Over the last 20 years, the relationship between South and North Korea has ebbed and flowed based on elections in the South and the leadership of the North. There have been many past South-North dialogues, but none has led to substantial progress towards peace. This time seems to hold more promise, but the two countries may not cross the finish line unless the Trump administration becomes more invested in this historic opportunity. South Korean public support for the US-ROK alliance could decline significantly if future generations of South Koreans come to believe that the US has thwarted their aspirations for peace on the Korean Peninsula.
At the historic inter-Korean summit in Pyongyang in September, South Korean president Moon Jae-in declared that the “Korean Peninsula must be turned into a land of peace, free of nuclear weapons and nuclear threats for good.” The crowd of 150,000 North Koreans roared in a standing ovation to Moon’s statement, “A Korean Peninsula free of war has begun to take shape.” North Korea declared it would consider taking measures such as permanently dismantling the Yongbyon nuclear facilities only if the US takes corresponding measures, and both Koreas agreed to dismantle border posts, reconnect railroads, reopen the Kaesong Industrial Complex and establish a permanent meeting place for separated families. They even agreed on a joint bid for the 2032 Summer Olympics. Throughout the summit, the two leaders reaffirmed their resolve to move forward to achieve what they agreed in their first summit last April in Panmunjom.
As a first-generation Korean American citizen living in the United States for the past 30 years, I am cautiously optimistic that the two Koreas have reached a turning point in the on-again, off-again reconciliation process. Among the first generation of my fellow Korean Americans, I encounter great excitement and anticipation over the prospect of an everlasting peace on the Korean Peninsula.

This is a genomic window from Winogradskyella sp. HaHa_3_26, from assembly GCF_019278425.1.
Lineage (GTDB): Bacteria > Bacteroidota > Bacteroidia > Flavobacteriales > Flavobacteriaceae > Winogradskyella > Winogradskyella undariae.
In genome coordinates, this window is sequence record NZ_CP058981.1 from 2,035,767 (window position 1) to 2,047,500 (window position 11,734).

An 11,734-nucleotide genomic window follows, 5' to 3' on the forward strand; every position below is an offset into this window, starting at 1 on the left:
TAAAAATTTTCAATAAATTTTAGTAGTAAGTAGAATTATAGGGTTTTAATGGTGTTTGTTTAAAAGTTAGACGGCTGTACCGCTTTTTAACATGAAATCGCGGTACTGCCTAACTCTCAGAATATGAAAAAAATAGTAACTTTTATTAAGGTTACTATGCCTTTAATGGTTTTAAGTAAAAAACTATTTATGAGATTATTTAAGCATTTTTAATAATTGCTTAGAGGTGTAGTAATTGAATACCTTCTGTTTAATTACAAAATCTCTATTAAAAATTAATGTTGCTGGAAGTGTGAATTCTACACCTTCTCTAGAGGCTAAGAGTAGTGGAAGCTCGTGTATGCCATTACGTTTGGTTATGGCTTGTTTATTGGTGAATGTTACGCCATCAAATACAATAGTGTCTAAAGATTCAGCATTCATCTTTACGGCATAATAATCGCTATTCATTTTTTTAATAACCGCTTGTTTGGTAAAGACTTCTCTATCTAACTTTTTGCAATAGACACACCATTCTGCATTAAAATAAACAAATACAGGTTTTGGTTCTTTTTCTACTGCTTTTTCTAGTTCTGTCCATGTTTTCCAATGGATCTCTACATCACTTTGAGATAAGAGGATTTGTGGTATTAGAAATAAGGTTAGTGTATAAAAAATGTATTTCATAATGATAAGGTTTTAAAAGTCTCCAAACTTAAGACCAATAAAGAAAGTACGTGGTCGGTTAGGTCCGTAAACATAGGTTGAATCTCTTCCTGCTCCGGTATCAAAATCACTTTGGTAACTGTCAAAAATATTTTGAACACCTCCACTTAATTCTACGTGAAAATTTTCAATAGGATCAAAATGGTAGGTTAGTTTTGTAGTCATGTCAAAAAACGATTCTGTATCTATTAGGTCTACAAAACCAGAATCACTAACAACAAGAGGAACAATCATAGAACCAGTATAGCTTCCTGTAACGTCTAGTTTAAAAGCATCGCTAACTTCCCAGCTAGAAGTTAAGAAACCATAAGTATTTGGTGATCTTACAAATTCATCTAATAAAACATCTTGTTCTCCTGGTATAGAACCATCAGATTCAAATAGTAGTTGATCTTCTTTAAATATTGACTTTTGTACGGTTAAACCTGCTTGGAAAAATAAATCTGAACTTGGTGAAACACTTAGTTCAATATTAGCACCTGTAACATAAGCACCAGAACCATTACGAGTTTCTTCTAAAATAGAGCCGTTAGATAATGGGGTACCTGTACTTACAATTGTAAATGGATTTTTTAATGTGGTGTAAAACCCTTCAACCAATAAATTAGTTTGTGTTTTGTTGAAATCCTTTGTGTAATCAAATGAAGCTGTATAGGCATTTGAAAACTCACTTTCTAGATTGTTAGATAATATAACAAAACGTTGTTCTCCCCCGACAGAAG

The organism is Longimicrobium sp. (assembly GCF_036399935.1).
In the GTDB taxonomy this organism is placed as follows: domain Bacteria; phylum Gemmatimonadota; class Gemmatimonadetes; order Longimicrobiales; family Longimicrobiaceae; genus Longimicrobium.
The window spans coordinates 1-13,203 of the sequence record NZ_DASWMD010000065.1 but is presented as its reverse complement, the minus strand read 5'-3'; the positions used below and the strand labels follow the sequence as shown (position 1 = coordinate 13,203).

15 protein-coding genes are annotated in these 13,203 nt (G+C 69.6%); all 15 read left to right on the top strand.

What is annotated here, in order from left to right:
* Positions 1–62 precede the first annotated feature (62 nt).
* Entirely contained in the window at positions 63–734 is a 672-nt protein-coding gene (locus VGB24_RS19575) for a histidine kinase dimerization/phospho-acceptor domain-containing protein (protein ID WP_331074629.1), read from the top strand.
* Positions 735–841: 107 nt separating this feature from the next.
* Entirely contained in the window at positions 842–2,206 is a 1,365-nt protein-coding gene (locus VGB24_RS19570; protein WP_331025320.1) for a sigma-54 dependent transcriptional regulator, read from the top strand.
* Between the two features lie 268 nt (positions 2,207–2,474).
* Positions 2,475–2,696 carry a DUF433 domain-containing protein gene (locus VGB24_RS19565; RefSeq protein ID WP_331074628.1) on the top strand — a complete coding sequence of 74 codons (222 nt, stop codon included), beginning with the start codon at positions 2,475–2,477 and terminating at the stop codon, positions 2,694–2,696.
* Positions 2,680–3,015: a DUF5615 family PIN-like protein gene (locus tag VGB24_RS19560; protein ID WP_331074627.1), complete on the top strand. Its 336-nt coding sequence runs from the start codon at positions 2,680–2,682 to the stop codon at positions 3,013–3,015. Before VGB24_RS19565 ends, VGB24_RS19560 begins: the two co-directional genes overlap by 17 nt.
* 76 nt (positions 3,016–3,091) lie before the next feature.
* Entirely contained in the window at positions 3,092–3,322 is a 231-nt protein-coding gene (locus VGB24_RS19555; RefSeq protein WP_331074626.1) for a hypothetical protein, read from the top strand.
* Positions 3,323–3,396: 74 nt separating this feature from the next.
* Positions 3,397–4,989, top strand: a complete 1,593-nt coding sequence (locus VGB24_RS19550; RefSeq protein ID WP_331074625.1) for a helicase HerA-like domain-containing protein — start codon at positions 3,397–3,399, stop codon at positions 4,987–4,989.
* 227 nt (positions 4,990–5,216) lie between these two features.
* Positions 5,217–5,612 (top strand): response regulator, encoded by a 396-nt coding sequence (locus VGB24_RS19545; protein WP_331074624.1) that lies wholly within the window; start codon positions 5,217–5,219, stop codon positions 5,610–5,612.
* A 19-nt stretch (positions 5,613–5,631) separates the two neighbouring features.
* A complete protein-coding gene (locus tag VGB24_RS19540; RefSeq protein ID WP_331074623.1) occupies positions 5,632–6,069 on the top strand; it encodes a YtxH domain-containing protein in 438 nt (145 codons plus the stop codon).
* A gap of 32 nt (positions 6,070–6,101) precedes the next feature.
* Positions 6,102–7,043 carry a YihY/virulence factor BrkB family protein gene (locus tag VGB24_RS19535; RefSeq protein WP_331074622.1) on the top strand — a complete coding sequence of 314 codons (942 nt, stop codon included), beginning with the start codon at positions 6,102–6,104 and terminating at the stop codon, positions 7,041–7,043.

As children who were raised at the beginning of the Korean War, we have endured the greatest impact and are therefore the most heavily invested in ensuring an enduring peace. I want my homeland, the ancestral lands of my children and grandchildren, to be a safe place for them to visit. My mother was originally from Pyongyang, North Korea. Growing up, she would feed us Northern style food like dumplings and Korean pancakes. So, she brought that influence from her hometown to us. As we got older, she wanted to go back and felt so sorry that she couldn’t. I remember she told us before she passed to burn any documents such as the deed to her property, because she felt she could never go back. As her son, I can only feel sad that she was not able to go back to her hometown one last time before her passing. Because of this, I want my children and grandchildren to understand their heritage and make sure they do not forget their Korean identity and are proud of it. Peace on the Korean Peninsula will help strengthen the Korean economy and ensure that Korea has a continued voice in the politics of the Asia-Pacific region, something they would be able to take great pride in.